Calgary seeking public input on backyard skateboard ramps

The city is looking for public feedback on whether a 29-year-old bylaw should be updated to allow skateboard ramps on residential properties.

Online survey and town halls to help city decide if it should remove ban on ramps

Calgary skater Zev Klymochko (right) has been lobbying the city to change its land use bylaw so that people can build skateboard ramps on private property. (Tim Smith)

The city is looking for feedback as to whether Calgarians should be allowed to build skateboard ramps in their backyards.

Ramps and other skateable surfaces have been banned from private property since 1986 under the city's land use bylaw.

But local skaters say the rule is outdated and not in line with other municipalities.

"[We] looked at 10 other major Canadian cities to look for comparable bylaws and they came up empty," said Zev Klymochko, founder of the Calgary Association of Skateboarding Enthusiasts. "People should be able to pursue recreational activities on their own property, there shouldn't be laws restricting it. It's not hurting anyone."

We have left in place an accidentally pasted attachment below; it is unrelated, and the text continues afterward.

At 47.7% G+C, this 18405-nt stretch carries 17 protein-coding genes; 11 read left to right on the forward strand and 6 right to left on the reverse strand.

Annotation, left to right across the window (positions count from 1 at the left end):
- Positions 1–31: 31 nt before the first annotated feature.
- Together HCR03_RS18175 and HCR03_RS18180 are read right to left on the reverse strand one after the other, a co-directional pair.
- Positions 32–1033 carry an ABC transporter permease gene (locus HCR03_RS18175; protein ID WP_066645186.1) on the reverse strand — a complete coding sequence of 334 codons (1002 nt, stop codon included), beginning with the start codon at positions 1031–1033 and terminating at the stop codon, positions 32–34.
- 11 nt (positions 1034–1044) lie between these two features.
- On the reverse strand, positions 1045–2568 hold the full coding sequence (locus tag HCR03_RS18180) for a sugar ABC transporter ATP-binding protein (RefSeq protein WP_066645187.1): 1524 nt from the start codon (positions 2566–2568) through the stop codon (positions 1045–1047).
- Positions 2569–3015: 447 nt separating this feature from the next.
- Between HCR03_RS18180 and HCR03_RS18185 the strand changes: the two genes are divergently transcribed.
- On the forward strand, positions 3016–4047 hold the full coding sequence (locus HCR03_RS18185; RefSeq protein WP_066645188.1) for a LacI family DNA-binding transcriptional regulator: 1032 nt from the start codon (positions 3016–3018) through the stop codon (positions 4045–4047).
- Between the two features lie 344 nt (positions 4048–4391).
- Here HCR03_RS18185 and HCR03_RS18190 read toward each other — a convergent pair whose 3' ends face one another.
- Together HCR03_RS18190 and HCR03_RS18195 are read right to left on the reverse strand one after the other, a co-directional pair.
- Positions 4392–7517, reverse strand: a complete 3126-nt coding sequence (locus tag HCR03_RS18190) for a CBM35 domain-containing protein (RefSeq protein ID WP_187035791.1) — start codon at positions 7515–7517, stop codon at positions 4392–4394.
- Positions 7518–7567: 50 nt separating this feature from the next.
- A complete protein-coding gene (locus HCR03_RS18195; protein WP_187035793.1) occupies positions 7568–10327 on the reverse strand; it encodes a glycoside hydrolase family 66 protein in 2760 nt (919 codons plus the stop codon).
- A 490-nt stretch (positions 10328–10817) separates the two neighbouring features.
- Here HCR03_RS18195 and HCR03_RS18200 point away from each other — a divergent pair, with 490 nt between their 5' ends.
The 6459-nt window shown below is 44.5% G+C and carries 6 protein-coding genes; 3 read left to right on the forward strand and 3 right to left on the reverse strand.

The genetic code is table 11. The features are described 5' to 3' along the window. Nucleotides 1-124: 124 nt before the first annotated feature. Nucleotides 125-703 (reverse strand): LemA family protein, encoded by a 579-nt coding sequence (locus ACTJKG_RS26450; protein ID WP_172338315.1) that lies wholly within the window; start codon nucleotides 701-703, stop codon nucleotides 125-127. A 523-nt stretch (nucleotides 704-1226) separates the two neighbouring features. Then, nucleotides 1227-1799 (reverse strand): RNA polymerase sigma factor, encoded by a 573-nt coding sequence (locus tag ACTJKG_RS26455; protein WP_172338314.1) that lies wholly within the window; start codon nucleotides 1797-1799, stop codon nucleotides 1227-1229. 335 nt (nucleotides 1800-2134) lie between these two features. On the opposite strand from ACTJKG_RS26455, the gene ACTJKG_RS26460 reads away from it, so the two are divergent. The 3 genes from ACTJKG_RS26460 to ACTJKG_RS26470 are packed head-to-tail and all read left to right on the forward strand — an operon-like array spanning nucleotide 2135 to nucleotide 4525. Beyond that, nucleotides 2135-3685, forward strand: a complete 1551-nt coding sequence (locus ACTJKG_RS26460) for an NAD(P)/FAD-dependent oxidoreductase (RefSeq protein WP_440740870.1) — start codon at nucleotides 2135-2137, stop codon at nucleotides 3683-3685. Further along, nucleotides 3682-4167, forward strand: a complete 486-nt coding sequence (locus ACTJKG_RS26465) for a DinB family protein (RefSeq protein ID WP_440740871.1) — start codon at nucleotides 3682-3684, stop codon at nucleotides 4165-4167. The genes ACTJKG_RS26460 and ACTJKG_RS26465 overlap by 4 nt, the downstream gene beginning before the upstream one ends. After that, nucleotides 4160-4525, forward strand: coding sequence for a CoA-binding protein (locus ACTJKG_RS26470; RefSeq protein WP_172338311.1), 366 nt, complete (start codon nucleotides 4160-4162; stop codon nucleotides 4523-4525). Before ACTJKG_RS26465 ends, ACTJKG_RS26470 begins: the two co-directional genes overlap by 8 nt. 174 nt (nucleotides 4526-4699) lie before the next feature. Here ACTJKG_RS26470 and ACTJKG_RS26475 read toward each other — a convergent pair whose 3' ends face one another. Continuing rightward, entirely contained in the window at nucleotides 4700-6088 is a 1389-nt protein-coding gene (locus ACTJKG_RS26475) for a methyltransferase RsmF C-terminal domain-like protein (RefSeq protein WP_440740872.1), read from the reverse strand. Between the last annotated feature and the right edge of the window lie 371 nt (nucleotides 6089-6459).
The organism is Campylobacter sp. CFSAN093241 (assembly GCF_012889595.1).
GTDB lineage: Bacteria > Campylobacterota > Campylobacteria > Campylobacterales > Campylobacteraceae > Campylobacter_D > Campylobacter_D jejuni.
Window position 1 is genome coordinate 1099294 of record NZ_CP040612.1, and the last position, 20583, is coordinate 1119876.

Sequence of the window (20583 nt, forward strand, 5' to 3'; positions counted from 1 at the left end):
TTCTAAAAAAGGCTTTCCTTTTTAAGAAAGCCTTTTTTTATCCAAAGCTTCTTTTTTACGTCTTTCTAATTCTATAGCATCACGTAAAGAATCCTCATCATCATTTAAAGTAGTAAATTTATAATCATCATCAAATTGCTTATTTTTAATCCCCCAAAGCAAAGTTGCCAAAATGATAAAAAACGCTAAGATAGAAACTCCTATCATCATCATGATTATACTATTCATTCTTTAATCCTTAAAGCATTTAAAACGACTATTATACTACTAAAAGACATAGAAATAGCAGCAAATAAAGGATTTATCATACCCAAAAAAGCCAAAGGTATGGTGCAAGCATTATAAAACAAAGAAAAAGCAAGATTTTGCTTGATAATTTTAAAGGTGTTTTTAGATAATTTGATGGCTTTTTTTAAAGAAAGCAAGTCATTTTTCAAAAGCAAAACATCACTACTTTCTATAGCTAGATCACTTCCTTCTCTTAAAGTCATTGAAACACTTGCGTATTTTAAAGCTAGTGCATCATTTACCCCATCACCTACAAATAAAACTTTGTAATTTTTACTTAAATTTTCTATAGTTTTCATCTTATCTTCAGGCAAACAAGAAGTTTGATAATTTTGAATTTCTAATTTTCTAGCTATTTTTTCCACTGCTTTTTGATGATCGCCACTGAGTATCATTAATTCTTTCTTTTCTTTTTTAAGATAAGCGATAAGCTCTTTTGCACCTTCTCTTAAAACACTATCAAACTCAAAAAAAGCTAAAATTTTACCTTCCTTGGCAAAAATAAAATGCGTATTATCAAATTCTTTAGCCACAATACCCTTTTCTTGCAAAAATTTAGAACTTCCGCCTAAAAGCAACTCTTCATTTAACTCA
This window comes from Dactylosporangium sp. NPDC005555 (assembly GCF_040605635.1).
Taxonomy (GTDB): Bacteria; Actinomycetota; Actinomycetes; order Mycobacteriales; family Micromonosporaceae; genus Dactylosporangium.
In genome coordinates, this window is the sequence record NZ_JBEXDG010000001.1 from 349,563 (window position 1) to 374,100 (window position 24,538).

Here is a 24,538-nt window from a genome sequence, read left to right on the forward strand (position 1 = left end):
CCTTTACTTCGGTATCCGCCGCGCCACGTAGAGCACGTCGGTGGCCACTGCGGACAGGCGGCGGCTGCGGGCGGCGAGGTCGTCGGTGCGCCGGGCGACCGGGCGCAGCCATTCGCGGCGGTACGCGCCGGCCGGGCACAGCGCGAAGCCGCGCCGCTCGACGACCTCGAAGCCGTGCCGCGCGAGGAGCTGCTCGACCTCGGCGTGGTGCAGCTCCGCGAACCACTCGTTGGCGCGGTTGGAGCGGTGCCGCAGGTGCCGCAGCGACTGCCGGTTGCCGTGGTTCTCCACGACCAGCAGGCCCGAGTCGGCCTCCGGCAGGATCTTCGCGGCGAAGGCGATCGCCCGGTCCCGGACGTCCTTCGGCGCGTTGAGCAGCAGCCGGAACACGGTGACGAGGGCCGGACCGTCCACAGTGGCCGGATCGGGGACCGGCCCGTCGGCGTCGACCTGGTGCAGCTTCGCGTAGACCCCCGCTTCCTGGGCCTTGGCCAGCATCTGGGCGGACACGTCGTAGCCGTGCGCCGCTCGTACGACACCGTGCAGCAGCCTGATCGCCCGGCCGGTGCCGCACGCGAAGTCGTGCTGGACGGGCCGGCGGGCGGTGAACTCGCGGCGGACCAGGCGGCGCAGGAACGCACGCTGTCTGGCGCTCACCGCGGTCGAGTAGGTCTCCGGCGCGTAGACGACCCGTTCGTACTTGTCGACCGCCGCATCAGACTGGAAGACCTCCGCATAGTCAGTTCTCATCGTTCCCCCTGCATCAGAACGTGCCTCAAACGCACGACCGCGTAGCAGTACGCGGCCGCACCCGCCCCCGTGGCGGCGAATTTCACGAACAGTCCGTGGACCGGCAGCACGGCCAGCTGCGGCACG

While some Calgarians may be worried about noise, there are already robust bylaws to ensure skateboard ramps are not being used in the middle of the night, says Klymochko.

He adds that skateboarding is no louder than other activities like playing hockey in backdoor rinks, shooting hoops on the driveway or jumping on trampolines.

"The guys that grew up skateboarding are now having families and they're doing it altogether, so it's becoming more of an acceptable activity."

In June, Ward 8 Coun. Evan Woolley successfully brought forward a notice of motion to council to relax the rules surrounding backyard skateboard ramps.  

City administration has been instructed to engage with Calgary communities on the issue and report its findings to council in the spring.

Zev Klymochko, the founder of the Calgary Association of Skateboarding Enthusiasts, talks about the City of Calgary's ban on backyard skateboard ramps. 4:53

The public is invited to take an online survey through the city's website or attend one of the upcoming town halls:


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